Center for Biological Diversity

For Immediate Release, November 3, 2023


Sarah Uhlemann, Center for Biological Diversity, (206) 327-2344,
Erica Lyman, Global Law Alliance for Animals and the Environment, Lewis & Clark Law School, (503)307-2608,
Paul Newman, Environmental Investigation Agency UK, +44 (0) 20 7354 7983,

President Biden Delays Potential Embargo on Chinese Products Despite China’s Role in Pangolin Trafficking

Critical Tool Could Save Imperiled Species

WASHINGTON— President Biden announced today that he will not immediately embargo products from China despite the country’s failure to halt the illegal wildlife trade threatening highly imperiled pangolins. Instead, the president is allowing the Chinese government until Dec. 31 to address its pangolin failures or suffer economic sanctions.

The decision responds to the Secretary of the Interior’s recent certification under the U.S. Pelly Amendment that China has “diminished the effectiveness” of the Convention on International Trade in Endangered Species. The certification finds that the country’s open domestic market for pangolin products is driving illegal trade.

The pangolin is the most trafficked mammal in the world, with most pangolin parts headed to the Chinese market. The scaly mammals are consumed in China as a luxury meat, and pangolin scales are used in traditional Chinese medicine. CITES bans international pangolin trade, yet the market continues in China because of legal exemptions and poor enforcement.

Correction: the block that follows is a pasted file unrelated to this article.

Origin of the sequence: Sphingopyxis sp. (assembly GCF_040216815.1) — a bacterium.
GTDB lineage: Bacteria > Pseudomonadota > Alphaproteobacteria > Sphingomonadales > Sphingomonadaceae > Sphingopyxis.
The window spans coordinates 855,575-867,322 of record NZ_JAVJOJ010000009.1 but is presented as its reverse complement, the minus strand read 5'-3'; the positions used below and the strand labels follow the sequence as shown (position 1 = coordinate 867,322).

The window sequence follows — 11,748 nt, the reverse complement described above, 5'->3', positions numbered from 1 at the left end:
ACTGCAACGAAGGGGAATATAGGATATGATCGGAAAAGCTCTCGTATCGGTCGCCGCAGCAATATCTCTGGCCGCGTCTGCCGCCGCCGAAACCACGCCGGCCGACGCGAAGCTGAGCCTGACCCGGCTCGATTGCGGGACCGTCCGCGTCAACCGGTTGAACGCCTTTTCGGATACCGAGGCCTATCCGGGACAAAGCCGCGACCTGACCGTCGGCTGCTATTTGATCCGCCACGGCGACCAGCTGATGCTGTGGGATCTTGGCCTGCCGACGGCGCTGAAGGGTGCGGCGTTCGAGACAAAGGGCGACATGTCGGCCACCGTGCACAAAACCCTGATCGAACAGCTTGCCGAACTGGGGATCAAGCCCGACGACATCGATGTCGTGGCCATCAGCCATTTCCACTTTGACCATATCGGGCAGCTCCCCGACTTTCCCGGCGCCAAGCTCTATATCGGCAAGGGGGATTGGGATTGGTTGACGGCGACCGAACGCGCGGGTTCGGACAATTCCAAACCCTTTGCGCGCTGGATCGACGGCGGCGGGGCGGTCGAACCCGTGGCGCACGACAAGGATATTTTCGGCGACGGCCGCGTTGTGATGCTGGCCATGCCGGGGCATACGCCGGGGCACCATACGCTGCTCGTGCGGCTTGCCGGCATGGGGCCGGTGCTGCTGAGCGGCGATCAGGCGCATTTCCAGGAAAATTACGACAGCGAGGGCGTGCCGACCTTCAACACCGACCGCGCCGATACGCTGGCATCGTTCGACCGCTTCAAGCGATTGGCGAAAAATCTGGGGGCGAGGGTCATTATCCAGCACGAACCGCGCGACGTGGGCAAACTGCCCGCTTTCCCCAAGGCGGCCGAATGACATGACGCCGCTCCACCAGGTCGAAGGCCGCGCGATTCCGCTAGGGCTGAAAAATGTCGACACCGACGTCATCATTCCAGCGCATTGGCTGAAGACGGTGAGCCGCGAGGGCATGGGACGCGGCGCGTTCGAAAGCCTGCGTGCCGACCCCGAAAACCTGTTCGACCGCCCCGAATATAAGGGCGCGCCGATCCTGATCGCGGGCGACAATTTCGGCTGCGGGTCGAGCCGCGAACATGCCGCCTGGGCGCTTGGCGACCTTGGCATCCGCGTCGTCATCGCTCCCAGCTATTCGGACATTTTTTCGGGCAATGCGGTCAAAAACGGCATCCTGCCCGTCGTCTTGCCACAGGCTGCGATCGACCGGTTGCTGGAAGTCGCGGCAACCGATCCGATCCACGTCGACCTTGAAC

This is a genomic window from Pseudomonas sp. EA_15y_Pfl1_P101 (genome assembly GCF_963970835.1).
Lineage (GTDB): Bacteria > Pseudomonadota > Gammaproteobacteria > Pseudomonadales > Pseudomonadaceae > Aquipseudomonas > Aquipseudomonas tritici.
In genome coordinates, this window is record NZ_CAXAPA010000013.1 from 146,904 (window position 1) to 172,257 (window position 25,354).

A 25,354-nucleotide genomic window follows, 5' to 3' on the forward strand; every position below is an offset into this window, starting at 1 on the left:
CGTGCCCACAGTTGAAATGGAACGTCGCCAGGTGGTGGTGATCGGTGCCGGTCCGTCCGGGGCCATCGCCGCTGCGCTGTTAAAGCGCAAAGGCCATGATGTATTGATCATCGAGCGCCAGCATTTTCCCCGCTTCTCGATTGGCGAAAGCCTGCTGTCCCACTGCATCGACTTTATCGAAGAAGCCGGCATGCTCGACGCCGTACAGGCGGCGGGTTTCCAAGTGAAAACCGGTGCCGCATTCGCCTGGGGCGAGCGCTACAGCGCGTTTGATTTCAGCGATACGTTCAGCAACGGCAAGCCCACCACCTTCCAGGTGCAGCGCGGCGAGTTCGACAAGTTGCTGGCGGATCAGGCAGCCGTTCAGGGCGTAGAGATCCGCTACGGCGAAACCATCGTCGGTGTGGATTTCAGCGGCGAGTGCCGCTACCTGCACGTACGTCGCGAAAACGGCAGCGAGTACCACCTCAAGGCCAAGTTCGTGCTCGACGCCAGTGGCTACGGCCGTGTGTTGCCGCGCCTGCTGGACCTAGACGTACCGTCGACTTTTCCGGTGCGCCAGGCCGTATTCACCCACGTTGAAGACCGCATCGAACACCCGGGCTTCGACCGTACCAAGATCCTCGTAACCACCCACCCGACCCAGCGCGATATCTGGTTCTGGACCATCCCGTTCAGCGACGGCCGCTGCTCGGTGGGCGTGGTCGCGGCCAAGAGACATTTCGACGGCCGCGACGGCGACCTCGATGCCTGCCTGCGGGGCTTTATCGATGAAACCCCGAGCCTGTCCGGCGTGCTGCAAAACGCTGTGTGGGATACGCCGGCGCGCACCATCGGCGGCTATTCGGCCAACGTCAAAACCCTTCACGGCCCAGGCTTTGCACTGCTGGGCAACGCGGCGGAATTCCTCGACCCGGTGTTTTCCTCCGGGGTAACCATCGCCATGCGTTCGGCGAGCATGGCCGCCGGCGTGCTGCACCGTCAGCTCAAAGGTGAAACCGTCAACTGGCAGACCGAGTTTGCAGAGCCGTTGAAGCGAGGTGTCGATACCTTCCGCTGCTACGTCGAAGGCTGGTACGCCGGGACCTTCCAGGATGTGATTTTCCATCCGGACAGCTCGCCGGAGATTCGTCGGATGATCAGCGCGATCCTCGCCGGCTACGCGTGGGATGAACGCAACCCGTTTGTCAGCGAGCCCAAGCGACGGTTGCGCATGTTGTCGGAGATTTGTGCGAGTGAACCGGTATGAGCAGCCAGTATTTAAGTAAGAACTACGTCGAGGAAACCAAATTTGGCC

The Pelly Amendment authorizes the president to act, including by imposing trade sanctions, against countries determined to be violating international conservation treaties such as CITES. Instead of issuing sanctions today, the president stated that China must “completely clos[e] its domestic market for pangolins,” account for pangolin scale stockpiles, and "fully remov[e] pangolins” from China’s official list of approved medicines or suffer sanctions as of Dec. 31, 2023. Conservation groups petitioned the Interior Department to certify China over pangolin trade in 2020.

"Pangolins desperately need help, and I’m disappointed in the U.S. government for delaying needed sanctions that could have finally aided these animals," said Sarah Uhlemann, international program director at the Center for Biological Diversity. "Pangolins are the most trafficked mammals in the world and are facing a real risk of extinction. We hope the White House will assert strong pressure over the next two months to force China to finally close its pangolin market and not let the country off the hook.”

According to the United Nations, pangolin seizures have increased 10-fold since 2014. The size of individual seizures — including a record-setting seizure of 14 tons of scales representing around 36,000 individual pangolins in 2019 — has also increased.